He was dismayed: a horde of what had to be Nera Nashan soldiers filled the field, many wielding bows. A pool of Letaalese soldiers were trapped against the Second Gate below, clearly caught trying to flee from the First. Even as he watched, one was cut down, and then another. Terror bubbled in his stomach. Never before had he seen such an enemy. Never before had he been thrown so suddenly into battle.
A group of the invaders pushed forward from the First Gate, bearing a covered ram. Their black armor hid them in the night, but fireballs crashed down into them, illuminating their forms.
Teramus grabbed Harael’s shoulder. “Stop gawking! We need to deal with that ram before they can break the Second Gate!”
Harael shook himself, breaking free of his fear. “Yes. Yes! Archers!” he shouted. “Aim for the ram!”
A dozen or so archers around them paused, saw from whom the orders came, and hurried to obey. As they drew arrows, he and Teramus closed their eyes, incanting a prayer in High Pirin. They both opened their eyes and ended with a shouted “By the Flame!”
The heads of their archers’ arrows burst into fire as they arced out over the field, dropping into the masses of soldiers. Several plunked into the covering on the ram, which promptly caught fire at the urging of Harael’s prayer.
Yells of surprise came from the men carrying the ram, but they did not drop it. Harael growled. He closed his eyes once again, hoping he remembered the proper recitation for the prayer he needed. Whispering to himself, he went through the phrases, trying to blot out the screams and the din of battle.
He slowly opened his hands, bringing them down to his sides. He turned them so his palms faced forward, and whispered the final lines of the prayer. Opening his eyes, and glaring down at the enemies below, he took a step forward. “By the Flame, let it be done.”
Fire crackled, then roared to life around his hands, trailing up his arms. It flickered, pale blue and harsh in its vigor, and he smiled. The soldiers around him fell silent and backed away, raising their hands to block their faces from the heat.
It did not bother Harael. He was the Flame; the Flame was within him.
He raised his right hand, still wreathed in azure fire, and pointed at the ram. A single lance of flame leaped out, faster than he could blink, and touched the contraption.
The roar was almost overwhelming. The timbers of the covering exploded apart, shedding blue fire over the surrounding troops like drops of water. The metal head of the ram melted and ran, scalding the legs of the men closest to it. Their screams rose above the fray.
Harael’s smile deepened, became almost a grimace. He lowered his right hand, now with only a few, weak blue wisps of heat tracing lines around his fingers, and raised his left. Another lance, this time into a cluster of archers.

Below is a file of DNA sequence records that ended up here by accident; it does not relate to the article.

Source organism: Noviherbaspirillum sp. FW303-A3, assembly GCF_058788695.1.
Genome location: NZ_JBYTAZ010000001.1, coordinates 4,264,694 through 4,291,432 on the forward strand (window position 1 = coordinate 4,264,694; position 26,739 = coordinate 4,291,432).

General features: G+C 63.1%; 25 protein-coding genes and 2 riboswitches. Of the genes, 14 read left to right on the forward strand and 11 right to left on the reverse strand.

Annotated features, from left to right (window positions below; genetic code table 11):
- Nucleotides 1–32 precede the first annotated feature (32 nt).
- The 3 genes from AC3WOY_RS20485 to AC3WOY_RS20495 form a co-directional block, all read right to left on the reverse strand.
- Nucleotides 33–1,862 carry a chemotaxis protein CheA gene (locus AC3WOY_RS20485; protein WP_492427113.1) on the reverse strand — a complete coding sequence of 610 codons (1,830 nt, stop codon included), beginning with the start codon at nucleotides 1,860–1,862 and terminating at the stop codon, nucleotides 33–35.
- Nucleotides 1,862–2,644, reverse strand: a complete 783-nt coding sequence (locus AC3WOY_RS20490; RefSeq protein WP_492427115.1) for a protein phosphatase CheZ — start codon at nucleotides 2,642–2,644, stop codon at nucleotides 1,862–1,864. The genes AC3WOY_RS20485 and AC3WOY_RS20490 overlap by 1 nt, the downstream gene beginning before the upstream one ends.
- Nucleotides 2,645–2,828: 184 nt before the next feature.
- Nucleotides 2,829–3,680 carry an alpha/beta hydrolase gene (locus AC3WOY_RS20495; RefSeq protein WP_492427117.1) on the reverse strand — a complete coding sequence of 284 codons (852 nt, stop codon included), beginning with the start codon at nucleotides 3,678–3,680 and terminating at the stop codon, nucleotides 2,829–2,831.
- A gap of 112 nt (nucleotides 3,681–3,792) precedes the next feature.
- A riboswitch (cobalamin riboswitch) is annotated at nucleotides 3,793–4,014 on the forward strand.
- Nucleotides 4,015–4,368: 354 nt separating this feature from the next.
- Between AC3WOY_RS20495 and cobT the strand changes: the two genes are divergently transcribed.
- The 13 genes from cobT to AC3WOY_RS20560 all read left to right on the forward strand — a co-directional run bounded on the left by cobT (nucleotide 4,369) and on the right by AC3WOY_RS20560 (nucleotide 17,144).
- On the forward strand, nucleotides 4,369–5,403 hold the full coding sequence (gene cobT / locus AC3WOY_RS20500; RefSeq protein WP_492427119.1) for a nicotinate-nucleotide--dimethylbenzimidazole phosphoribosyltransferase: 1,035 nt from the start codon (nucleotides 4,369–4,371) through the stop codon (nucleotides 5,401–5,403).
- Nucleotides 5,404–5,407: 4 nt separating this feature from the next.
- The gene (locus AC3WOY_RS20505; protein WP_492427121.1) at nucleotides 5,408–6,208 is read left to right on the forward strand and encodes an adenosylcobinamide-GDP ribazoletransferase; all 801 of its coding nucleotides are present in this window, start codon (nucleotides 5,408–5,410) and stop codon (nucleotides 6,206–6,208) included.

The carnage was terrifying. The roar blanked his hearing, receding into a high-pitched ringing. Men and pieces of men were lifted into the air, riding a raging wave of cerulean horror. The armor melted off of swordsmen nearby, treating them to excruciating deaths. Arrows burst into flame inside of quivers. Men at a further remove clutched at their faces, blistered by the explosion.
He dropped his hand back down to his side. The rush of warmth he’d felt flowing through him was diminished; he felt cold, now, in the winter night. The last faint traces of blue fire faded from around his hands, and Harael exhaled a puff of steam. The archers around him gathered themselves and returned their attention to the enemies below, though he noticed a few of them glancing at him in awe from time to time.
He looked toward Teramus, standing a few feet away. The other priest grinned, raising his eyebrows. He mouthed something, but the ringing in Harael’s ears drowned it out.
“I said, that was brilliant!” Teramus shouted. “But you forgot the passage protecting yourself from the explosion.”
Harael couldn’t help but chuckle, even knowing the carnage he’d sown. The fighting continued all around him, but he felt isolated, invincible. It was as if his mind floated in a sea of emptiness. The chill inside of him was fading, but slowly. He was not used to channeling the Flame through himself like that, and in its sudden absence, he was uneasy. The abstract humor in forgetting to seal his hearing away punched through and helped settle him.
“I knew I forgot something,” Harael began, when he saw a figure hurrying toward them. A figure in voluminous white robes.
She slowed as she neared, archers and soldiers bowing out of her way. She was tall, only a few inches shorter than Harael, slim, and had golden hair that shone in the light of the fires burning all around. Her green eyes sparkled, matching her teeth as she smiled. She practically glowed with warmth.
“My dear,” she said, her smile widening, “that was wonderful! When I heard that there were Clerics coming up from the capitol, I never imagined I would be getting that.”